Press cuttings about descendants of George Wills of Pepperdon

(provided by Peter Wills: copyright status not checked)



A.1. People in Commerce – Mr. Richard Wills (from Commerce – Journal of the London Chamber of Commerce, November 1962, p. 1505)

FOR a man who, according to the official records, was killed in the heroic raid on Dieppe during the last war, Mr. Richard Wills is very much alive indeed a man of unusual energy and industry.

He is managing director of George Wills and Sons Limitedwho have a hand in just about everything to do with importing, exporting, shipping and chartering; a vice-president and extremely active member of the London Chamber of Commerce; and sailor and skier, a golfer and a fisherman. When the authoritative book on the Dieppe raid appeared, Mr. Wills read, with a certain understandable surprise, of his own “gallant death on the beaches”, and he drew the publishers’ attention to this slight oversight. He was amused when they wrote back regretting any inconvenience he might have been caused. On all the evidence, it was no inconvenience at all.

Mr. Wills was born in London in March, 1914, and educated at HarrowStraight from school he was drafted into the family business and that might well have summed up the story of his life.

The firm was founded by his grandfather who, with his brother, sailed for Australia with a tin trunk full of piece goods, and set up in Adelaide in 1849. They prospered to such a degree that eventually his grandfather, George Wills, had to return home and establish the British end of the enterprise. However, having gone to Australia to learn his trade at the age of 17, Mr. Richard Wills decided, after four years, that the work was not for him. He wanted to read modern languages at Cambridge.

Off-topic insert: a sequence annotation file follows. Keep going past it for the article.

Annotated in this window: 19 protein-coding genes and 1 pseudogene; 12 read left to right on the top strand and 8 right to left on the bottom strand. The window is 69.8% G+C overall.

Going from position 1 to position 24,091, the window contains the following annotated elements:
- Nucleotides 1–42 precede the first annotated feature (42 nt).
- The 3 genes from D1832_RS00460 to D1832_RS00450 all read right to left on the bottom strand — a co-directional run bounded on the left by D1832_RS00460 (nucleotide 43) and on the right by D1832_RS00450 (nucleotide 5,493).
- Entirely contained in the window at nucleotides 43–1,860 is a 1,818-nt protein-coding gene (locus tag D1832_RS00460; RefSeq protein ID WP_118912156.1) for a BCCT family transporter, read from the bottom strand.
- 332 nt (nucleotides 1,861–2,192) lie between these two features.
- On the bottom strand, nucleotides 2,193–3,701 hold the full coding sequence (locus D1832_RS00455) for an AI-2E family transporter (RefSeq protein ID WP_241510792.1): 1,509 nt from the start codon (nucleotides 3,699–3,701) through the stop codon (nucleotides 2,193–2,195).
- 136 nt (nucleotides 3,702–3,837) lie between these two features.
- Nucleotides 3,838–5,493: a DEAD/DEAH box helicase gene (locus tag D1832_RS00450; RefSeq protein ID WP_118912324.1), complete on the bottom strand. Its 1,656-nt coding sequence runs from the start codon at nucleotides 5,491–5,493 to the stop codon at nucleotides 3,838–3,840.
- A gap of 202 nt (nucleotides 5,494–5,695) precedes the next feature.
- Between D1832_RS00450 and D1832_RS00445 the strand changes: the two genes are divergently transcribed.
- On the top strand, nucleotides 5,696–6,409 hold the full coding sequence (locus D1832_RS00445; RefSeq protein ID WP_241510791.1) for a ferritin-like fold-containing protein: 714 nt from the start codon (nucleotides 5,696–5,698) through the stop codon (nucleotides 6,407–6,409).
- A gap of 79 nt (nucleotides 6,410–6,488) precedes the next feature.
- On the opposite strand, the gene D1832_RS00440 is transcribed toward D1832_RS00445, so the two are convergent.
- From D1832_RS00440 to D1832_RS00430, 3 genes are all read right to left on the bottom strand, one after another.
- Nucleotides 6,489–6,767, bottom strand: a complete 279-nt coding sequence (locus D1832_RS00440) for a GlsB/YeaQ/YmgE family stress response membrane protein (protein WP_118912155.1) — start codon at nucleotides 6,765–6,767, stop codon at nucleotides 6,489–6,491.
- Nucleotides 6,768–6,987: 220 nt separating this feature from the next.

So, a little older in years and a great deal older in experience, he went up to Corpus Christi where he fought for Cambridge in the judo team and took a second class honours degree in French and German, (languages in which he still reads for pleasure).

He sat the Foreign Service examination. He says he “just scraped through”. Eighteen were selected, and he was the 18th; but as 240 sat, that hardly tells the whole story. Given the alternatives of a consulate in South America or a job in the newly formed Industrial Intelligence Centre, he opted for the latter. It was 1938, and war was in the air.

The I.T.C. was to form the nucleus of the intelligence service of the Ministry of Economic Warfare. It was a reserved occupation; and once in, it was difficult for Mr. Wills to get out. However, he succeeded by resigning from the Civil Service, and joined the army.

He went from the ranks to O.C.T.U., and after only three months with his regiment, volunteered for the commandos. He was one of only three officers who were founders of No.3 Commandoto survive the war. At Dieppe he was awarded the Military Cross; and though not killed, whatever the records say, he was captured. He remained a prisoner of war until released by General Patton.

Returning to England on V.E. day plus one, he eventually re-joined the Foreign Service. He asked not to be sent abroad for a while, and was appointed private secretary to the Minister for Overseas Trade.

The family firm, however, so soon after the war, was extremely short of staff, and pressed him to return to the job he had left when he came of age. So for the second time and the last, he resigned from the Civil Service.